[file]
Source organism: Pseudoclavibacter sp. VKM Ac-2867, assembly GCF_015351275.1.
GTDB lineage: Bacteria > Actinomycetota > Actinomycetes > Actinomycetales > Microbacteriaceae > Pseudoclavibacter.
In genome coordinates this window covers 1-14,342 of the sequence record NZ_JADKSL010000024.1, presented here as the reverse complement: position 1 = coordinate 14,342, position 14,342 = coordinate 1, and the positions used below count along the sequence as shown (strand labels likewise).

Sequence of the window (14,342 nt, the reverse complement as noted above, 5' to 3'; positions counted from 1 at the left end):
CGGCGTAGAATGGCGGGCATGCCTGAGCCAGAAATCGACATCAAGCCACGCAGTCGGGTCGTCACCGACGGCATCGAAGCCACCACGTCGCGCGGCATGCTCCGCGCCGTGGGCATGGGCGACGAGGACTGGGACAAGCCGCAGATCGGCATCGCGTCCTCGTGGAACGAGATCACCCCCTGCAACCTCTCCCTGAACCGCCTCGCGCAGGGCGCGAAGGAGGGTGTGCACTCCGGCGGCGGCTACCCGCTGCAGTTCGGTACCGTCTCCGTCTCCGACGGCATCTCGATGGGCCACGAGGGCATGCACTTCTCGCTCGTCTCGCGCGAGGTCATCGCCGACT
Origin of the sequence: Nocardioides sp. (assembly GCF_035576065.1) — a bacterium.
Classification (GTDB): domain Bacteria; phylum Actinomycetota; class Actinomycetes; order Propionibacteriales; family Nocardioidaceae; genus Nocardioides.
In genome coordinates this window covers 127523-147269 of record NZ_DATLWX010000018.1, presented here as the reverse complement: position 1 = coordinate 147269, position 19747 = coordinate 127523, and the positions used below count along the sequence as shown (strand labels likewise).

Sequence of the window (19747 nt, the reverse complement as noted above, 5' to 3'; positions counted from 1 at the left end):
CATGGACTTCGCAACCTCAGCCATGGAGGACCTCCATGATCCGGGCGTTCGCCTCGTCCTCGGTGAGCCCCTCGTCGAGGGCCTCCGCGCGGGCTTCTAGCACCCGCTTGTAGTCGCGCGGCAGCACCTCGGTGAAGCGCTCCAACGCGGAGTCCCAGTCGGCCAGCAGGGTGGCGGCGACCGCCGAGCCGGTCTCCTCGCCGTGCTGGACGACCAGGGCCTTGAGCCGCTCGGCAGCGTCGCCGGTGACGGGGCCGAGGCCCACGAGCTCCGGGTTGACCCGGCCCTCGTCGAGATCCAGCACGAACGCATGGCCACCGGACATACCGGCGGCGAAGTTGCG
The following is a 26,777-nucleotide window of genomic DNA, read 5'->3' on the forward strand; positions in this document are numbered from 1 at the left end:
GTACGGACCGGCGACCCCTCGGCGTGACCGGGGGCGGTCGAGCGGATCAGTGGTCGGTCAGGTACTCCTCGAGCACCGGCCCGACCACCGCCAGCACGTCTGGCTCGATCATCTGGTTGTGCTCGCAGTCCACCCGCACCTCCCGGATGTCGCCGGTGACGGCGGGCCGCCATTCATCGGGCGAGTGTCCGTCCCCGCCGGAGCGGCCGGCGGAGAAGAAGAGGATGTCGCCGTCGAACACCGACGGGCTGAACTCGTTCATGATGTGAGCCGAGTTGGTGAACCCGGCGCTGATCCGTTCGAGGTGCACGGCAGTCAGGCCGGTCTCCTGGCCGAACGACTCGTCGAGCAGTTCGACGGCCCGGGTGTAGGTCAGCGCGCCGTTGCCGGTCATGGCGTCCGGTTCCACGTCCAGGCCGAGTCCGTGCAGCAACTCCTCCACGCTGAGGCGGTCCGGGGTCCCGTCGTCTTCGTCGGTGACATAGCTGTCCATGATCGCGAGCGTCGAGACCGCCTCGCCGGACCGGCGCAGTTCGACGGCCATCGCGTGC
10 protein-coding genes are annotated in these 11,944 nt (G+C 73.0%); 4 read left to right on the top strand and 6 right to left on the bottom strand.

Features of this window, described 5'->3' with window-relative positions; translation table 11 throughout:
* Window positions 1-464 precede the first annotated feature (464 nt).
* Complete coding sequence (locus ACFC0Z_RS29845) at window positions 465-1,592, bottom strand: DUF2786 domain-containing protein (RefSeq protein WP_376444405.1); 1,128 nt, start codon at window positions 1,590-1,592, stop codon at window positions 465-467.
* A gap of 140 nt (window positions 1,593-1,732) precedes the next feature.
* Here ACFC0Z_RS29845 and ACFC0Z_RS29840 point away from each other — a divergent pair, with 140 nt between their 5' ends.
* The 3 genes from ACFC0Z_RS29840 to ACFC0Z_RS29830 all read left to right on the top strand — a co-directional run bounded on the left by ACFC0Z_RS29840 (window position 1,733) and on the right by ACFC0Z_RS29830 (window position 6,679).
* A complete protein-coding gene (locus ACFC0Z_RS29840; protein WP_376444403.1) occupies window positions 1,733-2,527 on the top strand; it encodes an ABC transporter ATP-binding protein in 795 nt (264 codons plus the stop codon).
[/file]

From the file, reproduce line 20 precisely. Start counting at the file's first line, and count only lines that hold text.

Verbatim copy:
* A complete protein-coding gene (locus ACFC0Z_RS29840; protein WP_376444403.1) occupies window positions 1,733-2,527 on the top strand; it encodes an ABC transporter ATP-binding protein in 795 nt (264 codons plus the stop codon).